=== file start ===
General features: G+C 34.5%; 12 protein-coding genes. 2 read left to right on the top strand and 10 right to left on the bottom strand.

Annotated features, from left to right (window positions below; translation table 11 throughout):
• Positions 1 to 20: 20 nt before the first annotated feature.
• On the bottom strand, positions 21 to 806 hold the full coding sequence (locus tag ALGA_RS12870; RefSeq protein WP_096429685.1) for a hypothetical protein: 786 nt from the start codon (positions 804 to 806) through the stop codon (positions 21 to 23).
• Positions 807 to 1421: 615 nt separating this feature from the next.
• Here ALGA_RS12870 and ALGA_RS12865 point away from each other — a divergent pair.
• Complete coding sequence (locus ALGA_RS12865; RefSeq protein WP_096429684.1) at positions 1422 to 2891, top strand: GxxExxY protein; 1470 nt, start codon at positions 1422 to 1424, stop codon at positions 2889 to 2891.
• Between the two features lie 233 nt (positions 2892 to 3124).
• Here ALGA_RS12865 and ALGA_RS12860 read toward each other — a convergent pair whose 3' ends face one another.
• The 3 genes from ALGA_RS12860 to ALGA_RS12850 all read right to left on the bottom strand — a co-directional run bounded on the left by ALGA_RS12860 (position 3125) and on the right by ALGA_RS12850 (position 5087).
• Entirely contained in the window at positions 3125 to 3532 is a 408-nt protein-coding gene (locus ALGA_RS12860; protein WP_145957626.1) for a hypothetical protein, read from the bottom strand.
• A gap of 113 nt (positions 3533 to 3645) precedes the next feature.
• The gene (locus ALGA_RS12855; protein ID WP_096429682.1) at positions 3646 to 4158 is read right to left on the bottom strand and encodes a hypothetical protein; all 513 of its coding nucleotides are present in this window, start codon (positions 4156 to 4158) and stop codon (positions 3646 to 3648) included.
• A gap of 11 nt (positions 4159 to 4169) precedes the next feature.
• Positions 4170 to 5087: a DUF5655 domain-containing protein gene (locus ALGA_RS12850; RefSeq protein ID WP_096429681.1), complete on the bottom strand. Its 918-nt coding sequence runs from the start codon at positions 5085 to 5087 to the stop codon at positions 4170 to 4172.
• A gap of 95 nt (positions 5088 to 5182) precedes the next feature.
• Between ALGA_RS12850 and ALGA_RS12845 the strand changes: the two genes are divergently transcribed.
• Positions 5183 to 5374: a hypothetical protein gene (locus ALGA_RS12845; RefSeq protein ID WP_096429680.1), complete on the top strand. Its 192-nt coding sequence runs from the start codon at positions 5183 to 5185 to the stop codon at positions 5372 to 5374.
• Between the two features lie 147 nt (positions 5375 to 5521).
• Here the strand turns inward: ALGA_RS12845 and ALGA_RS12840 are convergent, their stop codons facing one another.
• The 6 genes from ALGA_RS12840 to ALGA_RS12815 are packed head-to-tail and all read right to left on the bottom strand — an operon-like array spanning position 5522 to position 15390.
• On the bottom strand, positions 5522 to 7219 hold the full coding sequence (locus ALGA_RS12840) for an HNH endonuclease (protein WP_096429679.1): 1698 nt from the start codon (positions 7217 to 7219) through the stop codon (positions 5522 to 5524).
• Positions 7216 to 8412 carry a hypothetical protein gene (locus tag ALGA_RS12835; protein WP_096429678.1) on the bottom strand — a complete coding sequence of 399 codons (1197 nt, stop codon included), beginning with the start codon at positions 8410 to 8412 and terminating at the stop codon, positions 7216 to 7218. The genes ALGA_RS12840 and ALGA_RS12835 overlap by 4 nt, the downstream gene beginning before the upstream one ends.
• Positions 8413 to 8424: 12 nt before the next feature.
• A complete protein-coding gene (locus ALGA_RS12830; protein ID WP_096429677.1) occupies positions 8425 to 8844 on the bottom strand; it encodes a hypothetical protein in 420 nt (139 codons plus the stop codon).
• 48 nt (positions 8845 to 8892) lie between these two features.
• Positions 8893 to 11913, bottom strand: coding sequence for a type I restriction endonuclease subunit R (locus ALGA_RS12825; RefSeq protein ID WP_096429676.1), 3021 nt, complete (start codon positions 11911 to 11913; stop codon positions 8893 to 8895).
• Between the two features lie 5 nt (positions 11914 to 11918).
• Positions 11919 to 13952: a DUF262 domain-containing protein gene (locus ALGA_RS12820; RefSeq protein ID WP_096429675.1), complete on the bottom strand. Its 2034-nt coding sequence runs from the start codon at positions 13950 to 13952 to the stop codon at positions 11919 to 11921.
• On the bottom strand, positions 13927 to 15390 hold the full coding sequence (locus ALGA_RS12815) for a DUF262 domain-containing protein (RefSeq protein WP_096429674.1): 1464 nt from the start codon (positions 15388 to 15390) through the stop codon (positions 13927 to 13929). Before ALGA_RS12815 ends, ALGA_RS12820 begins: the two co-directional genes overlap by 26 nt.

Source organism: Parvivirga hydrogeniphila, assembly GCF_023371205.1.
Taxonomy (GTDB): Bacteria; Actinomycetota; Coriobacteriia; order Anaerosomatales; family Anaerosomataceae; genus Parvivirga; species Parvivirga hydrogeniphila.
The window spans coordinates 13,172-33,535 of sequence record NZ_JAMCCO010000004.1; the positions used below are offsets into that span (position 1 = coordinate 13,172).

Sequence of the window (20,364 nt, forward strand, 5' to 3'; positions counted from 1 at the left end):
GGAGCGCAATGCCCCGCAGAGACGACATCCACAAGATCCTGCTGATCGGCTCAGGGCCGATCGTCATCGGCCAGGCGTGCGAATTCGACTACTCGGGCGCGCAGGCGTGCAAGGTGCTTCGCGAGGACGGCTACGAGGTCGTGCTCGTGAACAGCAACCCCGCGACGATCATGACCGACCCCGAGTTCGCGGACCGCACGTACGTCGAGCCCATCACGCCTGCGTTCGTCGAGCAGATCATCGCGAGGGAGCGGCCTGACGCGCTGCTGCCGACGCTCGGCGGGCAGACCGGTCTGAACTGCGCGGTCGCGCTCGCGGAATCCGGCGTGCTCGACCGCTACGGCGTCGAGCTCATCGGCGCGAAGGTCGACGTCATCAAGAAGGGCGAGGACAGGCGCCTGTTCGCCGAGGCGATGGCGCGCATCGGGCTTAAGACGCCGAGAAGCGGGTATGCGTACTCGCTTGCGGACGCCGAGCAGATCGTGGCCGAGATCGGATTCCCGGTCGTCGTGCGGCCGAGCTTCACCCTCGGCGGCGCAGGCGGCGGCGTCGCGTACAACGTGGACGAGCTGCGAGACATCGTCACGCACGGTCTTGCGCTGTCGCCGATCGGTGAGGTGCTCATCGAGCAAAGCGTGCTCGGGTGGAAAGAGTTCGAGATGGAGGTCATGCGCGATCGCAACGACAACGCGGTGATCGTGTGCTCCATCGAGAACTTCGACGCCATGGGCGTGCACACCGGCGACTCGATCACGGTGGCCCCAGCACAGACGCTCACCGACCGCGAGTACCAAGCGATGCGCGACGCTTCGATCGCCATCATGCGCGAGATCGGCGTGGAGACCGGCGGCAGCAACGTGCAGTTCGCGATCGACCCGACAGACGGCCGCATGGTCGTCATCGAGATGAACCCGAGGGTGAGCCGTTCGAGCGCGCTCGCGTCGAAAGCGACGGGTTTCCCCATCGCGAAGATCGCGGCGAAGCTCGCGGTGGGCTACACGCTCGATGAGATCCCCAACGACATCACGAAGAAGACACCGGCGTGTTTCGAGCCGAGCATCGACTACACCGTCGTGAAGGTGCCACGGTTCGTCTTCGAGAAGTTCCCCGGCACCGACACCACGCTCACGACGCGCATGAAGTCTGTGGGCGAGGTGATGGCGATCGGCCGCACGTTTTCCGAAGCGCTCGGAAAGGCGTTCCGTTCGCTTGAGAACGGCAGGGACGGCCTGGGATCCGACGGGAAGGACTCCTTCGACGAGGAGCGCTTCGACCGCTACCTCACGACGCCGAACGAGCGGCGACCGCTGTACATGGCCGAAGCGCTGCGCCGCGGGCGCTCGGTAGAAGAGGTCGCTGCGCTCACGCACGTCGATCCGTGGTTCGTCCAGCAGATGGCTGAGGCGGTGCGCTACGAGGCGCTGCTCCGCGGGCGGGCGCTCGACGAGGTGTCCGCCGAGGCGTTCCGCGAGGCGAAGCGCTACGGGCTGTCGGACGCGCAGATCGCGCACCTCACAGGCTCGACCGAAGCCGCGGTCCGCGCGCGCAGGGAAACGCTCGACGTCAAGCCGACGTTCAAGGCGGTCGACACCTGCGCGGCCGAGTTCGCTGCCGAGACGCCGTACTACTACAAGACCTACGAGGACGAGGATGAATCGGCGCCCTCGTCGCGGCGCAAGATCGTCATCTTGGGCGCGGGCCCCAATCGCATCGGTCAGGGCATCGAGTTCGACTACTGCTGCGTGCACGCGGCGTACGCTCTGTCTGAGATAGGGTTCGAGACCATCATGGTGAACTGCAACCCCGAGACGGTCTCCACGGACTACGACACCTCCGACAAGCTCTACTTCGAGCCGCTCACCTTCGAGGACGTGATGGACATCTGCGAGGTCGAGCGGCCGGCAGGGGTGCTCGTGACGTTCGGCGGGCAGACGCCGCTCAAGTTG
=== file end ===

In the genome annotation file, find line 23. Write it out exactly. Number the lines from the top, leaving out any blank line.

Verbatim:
• Positions 7216 to 8412 carry a hypothetical protein gene (locus tag ALGA_RS12835; protein WP_096429678.1) on the bottom strand — a complete coding sequence of 399 codons (1197 nt, stop codon included), beginning with the start codon at positions 8410 to 8412 and terminating at the stop codon, positions 7216 to 7218. The genes ALGA_RS12840 and ALGA_RS12835 overlap by 4 nt, the downstream gene beginning before the upstream one ends.